The TMI instrument on the TRMM satellite measures microwaves emitted from the Earth's land and water. By comparing emission from different microwave frequencies, the characteristics of ice and water in the atmosphere can be determined. For example, 85 GHz microwaves are scattered by ice crystals in tropical cyclones, making cyclone rain bands appear 'colder' than the surrounding areas. By comparing 85 GHz temperatures in different polarizations with other frequency band measurements, accurate measurements of rainfall in the atmosphere can be made. This animation shows four days of TMI 85 GHz measurements, one orbit at a time. Hurricane Katrina was in the Gulf of Mexico at the time and clearly shows up in the measurements.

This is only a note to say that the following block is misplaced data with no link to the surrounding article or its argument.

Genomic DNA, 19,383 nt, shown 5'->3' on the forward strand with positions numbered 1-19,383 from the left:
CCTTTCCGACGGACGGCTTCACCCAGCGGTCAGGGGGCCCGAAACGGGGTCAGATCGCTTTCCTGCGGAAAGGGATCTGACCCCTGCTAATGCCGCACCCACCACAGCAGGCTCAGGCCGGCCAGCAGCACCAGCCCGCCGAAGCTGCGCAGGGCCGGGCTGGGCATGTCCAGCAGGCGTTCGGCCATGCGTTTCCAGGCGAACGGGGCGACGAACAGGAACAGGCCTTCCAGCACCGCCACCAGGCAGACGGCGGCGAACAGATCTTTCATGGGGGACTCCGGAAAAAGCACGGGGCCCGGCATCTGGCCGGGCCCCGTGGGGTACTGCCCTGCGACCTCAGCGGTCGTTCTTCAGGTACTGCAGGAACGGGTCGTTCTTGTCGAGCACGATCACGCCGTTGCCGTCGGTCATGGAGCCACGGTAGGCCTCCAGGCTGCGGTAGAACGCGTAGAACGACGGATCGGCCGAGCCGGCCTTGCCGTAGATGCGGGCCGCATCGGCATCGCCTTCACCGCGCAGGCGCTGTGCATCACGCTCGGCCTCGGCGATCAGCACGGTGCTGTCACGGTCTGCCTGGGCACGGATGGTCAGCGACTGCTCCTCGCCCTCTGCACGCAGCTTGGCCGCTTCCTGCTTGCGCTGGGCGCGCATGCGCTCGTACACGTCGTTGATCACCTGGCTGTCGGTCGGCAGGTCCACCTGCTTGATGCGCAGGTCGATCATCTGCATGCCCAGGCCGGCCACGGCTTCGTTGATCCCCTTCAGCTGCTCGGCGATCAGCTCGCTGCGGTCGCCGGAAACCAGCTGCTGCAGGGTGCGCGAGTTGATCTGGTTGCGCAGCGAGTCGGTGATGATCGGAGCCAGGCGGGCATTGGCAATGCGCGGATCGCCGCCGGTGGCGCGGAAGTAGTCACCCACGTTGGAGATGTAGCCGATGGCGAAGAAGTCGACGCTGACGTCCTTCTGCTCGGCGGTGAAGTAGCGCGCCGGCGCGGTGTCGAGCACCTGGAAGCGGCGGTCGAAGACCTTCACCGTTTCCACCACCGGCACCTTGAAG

GCMD keywords can be found on the Internet with the following citation:
Olsen, L.M., G. Major, K. Shein, J. Scialdone, S. Ritz, T. Stevens, M. Morahan, A. Aleman, R. Vogel, S. Leicester, H. Weir, M. Meaux, S. Grebas, C.Solomon, M. Holland, T. Northcutt, R. A. Restrepo, R. Bilodeau, 2013. NASA/Global Change Master Directory (GCMD) Earth Science Keywords. Version 220.127.116.11.0